Going into college, I believed appearances were extremely significant. Looking back on it, if a semi-dorky freshman with a weird looking smile (check), a lisp (check) and braces (check) walked into a fraternity house during rush or walked up to a girl, he would immediately strike out.

So I was a little apprehensive. My orthodontist and I made a deal throughout my freshman year, however: I would only have to wear bottom braces during my first year of college. Yes, I was and still am a little vain. But what adolescent guy isn’t?

The surgery went better than expected. My surgeon casually greeted me as soon as I woke up and assured me recovery would be easy. Although I was a little pessimistic about the healing process when blood seeped out of both my mouth and nose like a bath faucet as I sat up for the first time hours after, I made myself think positively. If I sulked around and complained about my situation, I was only hurting myself. The next day, I demanded to take a stroll around the hospital. I clutched onto my rolling IV like an old man holds a walker. Wide-eyed nurses and recovering patients were greeted with a muffled “What’s up” and a high-five as I strolled down the hallway, desperate to recuperate.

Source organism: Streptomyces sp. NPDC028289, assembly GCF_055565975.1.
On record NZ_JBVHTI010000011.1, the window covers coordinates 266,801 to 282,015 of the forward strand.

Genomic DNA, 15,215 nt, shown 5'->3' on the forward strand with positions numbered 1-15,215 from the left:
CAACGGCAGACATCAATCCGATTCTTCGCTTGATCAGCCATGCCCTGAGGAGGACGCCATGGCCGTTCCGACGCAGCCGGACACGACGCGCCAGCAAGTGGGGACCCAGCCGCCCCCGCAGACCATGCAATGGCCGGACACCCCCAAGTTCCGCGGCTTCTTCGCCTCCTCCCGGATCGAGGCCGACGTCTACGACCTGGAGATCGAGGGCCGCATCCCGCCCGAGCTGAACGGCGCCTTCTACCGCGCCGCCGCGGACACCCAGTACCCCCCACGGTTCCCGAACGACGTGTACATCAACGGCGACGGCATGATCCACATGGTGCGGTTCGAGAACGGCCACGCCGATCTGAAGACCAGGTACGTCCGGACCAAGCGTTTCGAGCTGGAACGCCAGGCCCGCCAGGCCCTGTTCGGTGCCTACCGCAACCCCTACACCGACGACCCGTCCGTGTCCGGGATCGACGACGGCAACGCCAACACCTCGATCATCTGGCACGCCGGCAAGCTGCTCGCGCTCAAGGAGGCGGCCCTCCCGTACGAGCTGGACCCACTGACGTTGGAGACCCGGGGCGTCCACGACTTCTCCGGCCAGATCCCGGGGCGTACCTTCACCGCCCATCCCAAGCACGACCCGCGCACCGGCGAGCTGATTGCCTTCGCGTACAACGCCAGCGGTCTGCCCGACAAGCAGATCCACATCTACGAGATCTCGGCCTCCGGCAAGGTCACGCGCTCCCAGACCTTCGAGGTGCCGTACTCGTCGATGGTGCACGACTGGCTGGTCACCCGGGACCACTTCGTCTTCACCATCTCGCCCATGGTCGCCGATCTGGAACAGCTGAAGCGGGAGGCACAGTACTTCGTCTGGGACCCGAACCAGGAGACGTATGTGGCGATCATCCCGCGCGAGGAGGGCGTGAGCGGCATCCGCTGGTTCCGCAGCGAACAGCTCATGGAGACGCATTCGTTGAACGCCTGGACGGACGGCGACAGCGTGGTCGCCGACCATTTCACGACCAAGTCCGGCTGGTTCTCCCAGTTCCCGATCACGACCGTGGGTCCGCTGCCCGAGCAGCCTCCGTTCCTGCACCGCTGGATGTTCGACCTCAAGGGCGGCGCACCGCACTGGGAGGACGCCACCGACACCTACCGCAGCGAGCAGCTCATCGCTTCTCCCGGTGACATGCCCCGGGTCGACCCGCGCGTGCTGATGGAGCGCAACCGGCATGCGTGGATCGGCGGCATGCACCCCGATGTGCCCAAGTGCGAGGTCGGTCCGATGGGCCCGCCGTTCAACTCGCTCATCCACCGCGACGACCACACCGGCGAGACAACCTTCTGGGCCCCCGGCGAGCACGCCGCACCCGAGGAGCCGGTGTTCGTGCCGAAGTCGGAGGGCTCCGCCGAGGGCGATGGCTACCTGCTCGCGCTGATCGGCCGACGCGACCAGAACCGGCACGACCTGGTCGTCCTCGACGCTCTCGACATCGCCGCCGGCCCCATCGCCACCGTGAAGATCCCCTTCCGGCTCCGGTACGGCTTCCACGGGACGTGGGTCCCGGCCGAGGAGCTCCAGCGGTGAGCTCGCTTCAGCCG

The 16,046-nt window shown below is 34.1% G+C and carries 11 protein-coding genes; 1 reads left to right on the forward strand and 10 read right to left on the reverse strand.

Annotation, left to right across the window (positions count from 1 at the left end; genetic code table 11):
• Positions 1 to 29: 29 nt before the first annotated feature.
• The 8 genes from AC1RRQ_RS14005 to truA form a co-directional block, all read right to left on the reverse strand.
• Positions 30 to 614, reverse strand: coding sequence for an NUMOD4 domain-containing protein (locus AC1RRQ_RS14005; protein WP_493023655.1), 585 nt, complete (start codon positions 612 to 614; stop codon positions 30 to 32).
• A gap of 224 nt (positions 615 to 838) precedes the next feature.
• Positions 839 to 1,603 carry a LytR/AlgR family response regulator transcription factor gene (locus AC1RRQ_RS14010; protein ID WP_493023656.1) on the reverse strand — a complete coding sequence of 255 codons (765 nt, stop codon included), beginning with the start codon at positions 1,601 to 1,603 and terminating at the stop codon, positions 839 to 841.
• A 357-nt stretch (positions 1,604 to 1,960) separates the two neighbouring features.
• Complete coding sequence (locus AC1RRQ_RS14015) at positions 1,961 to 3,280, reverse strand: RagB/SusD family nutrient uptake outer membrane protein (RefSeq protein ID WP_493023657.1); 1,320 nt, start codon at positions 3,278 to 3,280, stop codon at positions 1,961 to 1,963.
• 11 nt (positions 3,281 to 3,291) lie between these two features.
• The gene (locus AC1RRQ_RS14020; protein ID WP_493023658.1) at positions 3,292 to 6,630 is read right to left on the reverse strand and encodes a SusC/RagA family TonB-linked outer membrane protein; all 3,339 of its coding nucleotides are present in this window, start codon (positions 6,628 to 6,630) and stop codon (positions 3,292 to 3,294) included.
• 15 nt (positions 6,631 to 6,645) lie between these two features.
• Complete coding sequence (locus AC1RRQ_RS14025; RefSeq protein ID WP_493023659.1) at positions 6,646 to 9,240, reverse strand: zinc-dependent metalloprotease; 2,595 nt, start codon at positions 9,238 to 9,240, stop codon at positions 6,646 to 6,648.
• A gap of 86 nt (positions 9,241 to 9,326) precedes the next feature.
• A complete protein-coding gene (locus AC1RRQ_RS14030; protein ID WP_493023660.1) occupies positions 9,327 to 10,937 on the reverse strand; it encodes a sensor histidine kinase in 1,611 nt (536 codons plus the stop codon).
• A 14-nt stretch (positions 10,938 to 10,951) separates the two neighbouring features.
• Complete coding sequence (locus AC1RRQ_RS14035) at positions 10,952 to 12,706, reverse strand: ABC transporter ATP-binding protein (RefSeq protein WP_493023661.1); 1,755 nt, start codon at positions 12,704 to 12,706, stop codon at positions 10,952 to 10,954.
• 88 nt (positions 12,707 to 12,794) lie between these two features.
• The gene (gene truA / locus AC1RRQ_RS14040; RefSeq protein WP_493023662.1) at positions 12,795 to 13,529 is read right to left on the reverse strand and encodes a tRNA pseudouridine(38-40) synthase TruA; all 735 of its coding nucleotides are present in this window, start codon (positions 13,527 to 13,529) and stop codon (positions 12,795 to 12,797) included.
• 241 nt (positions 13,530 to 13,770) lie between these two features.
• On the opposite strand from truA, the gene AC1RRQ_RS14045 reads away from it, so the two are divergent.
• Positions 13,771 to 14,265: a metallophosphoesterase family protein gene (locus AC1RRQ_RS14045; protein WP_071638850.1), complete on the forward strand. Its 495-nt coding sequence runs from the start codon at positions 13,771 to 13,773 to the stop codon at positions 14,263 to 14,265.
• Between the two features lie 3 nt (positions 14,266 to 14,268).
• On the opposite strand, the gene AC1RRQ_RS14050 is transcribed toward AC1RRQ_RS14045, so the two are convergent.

In the coming weeks, I would start to undergo various physical changes. The swelling in my cheeks (which resembled a mobster’s from “The Sopranos”) would go down significantly. I would lose 20 pounds in about two months due to my inability to eat solid food. My mouth would open only enough to fit a pill of Advil between my bottom jaw and the splint the doctors had installed to allow proper healing. For the first two weeks, the only path to a meal was through a plastic, hospital-grade syringe. The lowest point was when I drank pizza by blending two pieces in a blender.  It tasted as bad as you can imagine, but the grueling hunger that clawed at my stomach day and night was enough incentive.